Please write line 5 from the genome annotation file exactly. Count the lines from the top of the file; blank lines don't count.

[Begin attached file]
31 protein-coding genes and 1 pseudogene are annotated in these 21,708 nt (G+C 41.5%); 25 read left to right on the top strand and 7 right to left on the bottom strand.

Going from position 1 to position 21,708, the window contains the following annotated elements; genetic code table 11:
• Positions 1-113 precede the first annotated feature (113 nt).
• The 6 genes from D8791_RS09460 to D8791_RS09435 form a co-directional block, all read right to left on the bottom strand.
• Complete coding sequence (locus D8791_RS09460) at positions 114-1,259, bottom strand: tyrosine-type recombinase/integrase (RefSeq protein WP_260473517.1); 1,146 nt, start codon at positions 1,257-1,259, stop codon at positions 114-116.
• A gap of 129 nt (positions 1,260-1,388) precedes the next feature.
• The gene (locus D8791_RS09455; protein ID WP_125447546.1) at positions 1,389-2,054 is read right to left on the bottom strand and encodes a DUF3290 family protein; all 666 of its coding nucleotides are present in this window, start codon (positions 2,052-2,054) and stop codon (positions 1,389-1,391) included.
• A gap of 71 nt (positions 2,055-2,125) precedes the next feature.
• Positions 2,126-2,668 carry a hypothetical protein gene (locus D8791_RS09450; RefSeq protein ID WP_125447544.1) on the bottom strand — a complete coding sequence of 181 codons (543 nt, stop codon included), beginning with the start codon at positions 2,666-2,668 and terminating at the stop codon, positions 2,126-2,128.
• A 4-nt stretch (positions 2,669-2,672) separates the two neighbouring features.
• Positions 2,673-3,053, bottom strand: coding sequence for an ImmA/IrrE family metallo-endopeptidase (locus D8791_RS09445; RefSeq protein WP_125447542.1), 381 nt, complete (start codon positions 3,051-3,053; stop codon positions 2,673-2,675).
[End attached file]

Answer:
• Complete coding sequence (locus D8791_RS09460) at positions 114-1,259, bottom strand: tyrosine-type recombinase/integrase (RefSeq protein WP_260473517.1); 1,146 nt, start codon at positions 1,257-1,259, stop codon at positions 114-116.